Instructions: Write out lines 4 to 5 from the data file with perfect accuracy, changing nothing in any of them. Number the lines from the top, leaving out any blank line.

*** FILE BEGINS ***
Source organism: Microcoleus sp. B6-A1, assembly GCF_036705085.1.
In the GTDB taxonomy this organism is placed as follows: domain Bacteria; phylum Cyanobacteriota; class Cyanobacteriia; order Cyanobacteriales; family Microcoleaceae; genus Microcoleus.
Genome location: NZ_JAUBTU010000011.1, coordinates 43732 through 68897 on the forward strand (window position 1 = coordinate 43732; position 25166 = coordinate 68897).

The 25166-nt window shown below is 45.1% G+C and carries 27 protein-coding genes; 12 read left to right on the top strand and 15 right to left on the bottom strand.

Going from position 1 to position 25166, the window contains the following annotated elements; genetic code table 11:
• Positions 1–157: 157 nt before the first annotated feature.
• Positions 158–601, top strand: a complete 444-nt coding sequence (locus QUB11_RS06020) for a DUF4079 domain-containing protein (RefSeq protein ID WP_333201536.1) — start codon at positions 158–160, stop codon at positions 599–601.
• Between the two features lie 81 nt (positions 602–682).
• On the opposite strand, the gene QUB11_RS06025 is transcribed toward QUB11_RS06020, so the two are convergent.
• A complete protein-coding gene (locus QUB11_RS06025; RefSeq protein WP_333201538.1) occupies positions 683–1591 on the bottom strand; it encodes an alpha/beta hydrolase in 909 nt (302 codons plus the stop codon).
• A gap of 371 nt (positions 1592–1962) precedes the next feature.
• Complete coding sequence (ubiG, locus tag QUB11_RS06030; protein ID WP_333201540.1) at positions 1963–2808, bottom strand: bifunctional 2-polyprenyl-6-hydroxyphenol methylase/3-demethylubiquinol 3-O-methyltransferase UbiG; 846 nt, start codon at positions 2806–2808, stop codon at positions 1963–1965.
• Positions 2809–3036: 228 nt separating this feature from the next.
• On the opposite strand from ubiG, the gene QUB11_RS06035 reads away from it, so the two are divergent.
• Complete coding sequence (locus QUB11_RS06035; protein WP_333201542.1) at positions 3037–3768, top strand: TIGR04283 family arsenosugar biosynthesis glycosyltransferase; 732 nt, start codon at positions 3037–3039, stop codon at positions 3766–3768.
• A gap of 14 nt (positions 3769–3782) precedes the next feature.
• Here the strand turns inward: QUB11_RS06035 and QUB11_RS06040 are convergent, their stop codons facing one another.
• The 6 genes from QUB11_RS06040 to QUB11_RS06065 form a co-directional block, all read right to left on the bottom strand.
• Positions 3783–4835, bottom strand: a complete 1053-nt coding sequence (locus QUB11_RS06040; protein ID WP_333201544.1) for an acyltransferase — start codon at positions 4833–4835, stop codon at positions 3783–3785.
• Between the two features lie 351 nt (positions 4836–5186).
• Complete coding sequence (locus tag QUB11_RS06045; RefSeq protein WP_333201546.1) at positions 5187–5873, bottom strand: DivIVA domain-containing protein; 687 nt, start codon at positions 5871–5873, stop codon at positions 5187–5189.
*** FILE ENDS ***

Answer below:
The 25166-nt window shown below is 45.1% G+C and carries 27 protein-coding genes; 12 read left to right on the top strand and 15 right to left on the bottom strand.

Going from position 1 to position 25166, the window contains the following annotated elements; genetic code table 11: